Paderanga vs. Drilon, 247 SCRA 741 (1995)
On 28 January 1990, Paderanga was belatedly charged in an amended information as a co-conspirator in the crime of multiple murder in the Regional Trial Court, Branch 18 of Cagayan de Oro City for the killing of members of the Bucag family sometime in 1984 of which Paderanga was the mayor at the time. The original information, filed on 6 October 1986 with the Regional Trial Court of Gingoog City, had initially indicted for multiple murder 8 accused suspect, namely, Felipe Galarion, Manuel Sabit, Cesar Sabit, Julito Ampo, Eddie Torion, John Doe, Peter Doe And Richard Doe as the alleged conspirators in the indiscriminate slaying of the spouses Romeo and Juliet Bucag and their son, Romeo, Jr. However, only one of the accused, Felipe Galarion, was apprehended, tried and eventually convicted. Galarion later escaped from prison. The others have remained at large up to the present. In a bizarre twist of events, one Felizardo Roxas was implicated in the crime. As Paderanga was his former employer and thus knew him well, Roxas engaged the former's services as counsel in said case. Ironically, in the course of the preliminary investigation therein, Paderanga, in a signed affidavit which he later retracted on 20 June 1990, implicated Paderanga as the supposed mastermind behind the massacre of the Bucag family. Pursuant to a resolution of the new prosecutor dated 6 September 1989, Paderanga was finally charged as a co-conspirator in said criminal case in a second amended information dated 6 October 1992. Paderanga assailed his inclusion therein as a co-accused all the way to the Supreme Court in GR 96080 entitled "Atty. Miguel P. Paderanga vs. Hon. Franklin M. Drilon, Hon. Silvestre H. Bello III, Atty. Henrick F. Gingoyon, Helen B. Canoy and Rebecca B. Tan." In an en banc decision promulgated on 19 April 1991, the Court sustained the filing of the second amended information against him.
The trial of the base was all set to start with the issuance of an arrest warrant for Paderanga's apprehension but, before it could be served on him, Paderanga through counsel, filed on 28 October 1992 a motion for admission to bail with the trial court which set the same for hearing on 5 November 1992. As Paderanga was then confined at the Cagayan Capitol College General Hospital due to "acute costochondritis," his counsel manifested that they were submitting custody over the person of their client to the local chapter president of the integrated Bar of the Philippines and that, for purposes of said hearing of his bail application, he considered being in the custody of the law. ProsecutorAbejo, on the other hand, informed the trial court that in accordance with the directive of the chief of their office, Regional State prosecutor Jesus Zozobrado, the prosecution was neither supporting nor opposing the application for bail and that they were submitting the same to the sound discretion of the trail judge. Upon further inquiries from the trial court, Prosecutor Abejo announced that he was waiving any further presentation of evidence. On that note and in a resolution dated 5 November 1992, the trial court admitted Paderanga to bail in the amount of P200,000.00. The following day, 6 November 1992, Paderanga, apparently still weak but well enough to travel by then, managed to personally appear before the clerk of court of the trial court and posted bail in the amount thus fixed. He was thereafter arraigned and in the trial that ensued, he also personally appeared and attended all the scheduled court hearings of the case. On 1 October 1993, Prosecutor Gingoyon elevated the matter to the Court of Appeals through a special civil action for certiorari. The resolution and the order of the trial court granting bail to Paderanga were annulled on 24 November 1993 by the appellate court. Paderanga filed the petition for review before the Supreme Court.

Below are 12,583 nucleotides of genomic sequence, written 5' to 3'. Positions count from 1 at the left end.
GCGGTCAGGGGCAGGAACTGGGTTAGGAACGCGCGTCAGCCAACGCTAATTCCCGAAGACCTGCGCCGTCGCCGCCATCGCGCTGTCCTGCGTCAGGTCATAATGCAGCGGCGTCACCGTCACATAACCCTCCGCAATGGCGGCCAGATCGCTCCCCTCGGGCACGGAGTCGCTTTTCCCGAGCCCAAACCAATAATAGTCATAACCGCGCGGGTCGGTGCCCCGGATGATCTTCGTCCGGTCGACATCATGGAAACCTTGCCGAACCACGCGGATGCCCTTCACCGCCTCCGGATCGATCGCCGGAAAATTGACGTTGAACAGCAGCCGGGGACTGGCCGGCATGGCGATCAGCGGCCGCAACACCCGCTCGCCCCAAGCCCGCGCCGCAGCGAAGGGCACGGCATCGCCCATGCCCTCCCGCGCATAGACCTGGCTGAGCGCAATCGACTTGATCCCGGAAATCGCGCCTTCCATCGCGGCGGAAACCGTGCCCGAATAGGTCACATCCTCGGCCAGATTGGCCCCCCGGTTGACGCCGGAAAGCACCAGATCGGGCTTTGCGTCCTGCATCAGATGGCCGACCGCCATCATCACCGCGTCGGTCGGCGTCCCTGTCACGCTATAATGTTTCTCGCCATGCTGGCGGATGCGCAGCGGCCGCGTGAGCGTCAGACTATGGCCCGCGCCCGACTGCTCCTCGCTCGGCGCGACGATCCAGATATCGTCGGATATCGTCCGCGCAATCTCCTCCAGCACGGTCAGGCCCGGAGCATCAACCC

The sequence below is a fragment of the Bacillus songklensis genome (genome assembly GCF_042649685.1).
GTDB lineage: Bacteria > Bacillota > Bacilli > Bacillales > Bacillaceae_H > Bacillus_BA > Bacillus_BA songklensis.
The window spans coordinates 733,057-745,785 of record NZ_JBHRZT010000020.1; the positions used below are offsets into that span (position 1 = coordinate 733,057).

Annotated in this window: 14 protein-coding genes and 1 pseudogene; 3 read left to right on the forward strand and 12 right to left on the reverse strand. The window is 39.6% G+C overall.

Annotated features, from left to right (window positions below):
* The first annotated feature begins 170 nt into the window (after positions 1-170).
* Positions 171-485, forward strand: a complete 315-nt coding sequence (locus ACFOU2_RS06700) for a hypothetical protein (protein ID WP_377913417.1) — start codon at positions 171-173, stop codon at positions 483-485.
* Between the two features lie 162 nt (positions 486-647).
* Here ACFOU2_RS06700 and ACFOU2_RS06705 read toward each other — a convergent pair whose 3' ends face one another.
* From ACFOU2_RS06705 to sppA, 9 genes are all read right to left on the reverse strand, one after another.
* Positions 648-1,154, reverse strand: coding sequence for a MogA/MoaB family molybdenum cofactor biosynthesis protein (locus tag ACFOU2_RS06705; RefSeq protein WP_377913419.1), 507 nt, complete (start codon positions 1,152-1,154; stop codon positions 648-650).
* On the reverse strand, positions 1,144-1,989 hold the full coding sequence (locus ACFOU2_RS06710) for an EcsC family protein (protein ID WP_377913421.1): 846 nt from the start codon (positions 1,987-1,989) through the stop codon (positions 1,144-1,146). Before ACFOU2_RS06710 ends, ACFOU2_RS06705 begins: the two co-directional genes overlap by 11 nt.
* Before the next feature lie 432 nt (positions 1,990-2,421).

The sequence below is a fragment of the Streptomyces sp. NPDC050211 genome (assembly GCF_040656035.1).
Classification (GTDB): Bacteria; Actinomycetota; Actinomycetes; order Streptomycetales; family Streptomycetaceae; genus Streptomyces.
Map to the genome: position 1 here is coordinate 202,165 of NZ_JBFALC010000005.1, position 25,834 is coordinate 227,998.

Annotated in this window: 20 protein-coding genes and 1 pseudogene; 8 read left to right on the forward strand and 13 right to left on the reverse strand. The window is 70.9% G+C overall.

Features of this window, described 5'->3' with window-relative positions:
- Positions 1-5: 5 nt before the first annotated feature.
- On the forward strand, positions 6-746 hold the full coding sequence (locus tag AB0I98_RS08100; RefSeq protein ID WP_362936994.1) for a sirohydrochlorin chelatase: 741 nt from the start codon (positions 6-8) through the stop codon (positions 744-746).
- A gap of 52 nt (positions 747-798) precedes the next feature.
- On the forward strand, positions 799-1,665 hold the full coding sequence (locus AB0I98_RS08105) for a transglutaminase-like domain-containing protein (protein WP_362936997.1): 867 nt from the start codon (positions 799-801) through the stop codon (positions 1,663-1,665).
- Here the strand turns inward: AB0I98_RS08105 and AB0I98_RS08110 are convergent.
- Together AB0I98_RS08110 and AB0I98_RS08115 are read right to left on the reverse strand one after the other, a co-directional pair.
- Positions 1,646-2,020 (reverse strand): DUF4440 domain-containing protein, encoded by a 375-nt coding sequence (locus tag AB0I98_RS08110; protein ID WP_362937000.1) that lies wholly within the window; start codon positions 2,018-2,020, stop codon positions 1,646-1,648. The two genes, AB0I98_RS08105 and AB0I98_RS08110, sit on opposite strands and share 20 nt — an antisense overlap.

Whether or not Paderanga was in the custody of the law when he filed his motion for admission to bail.
Paderanga had indeed filed his motion for admission to bail before he was actually and physically placed under arrest. He may, however, therefore, be considered as being constructively and legally under custody. Thus in the likewise peculiar circumstance which attended the filing of his bail application with the trial court, for purposes of the hearing thereof he should be deemed to have voluntarily submitted his person to the custody of the law and, necessarily, to the jurisdiction of the trial court which thereafter granted bail as prayed for. Paderanga, through his counsel, emphatically made it known to the prosecution and to the trail court during the hearing for bail that he could not personally appear as he was then confined at the nearby Cagayan Capitol College General Hospital for acute costochondritis, and could not then obtain medical clearance to leave the hospital Certainly, it would have taken but the slightest effort to place Paderanga in the physical custody of the authorities, since he was then incapacitated and under medication in a hospital bed just over a kilometer away, by simply ordering his confinement or placing him under guard. Thus, Paderanga was by then in the constructive custody of the law.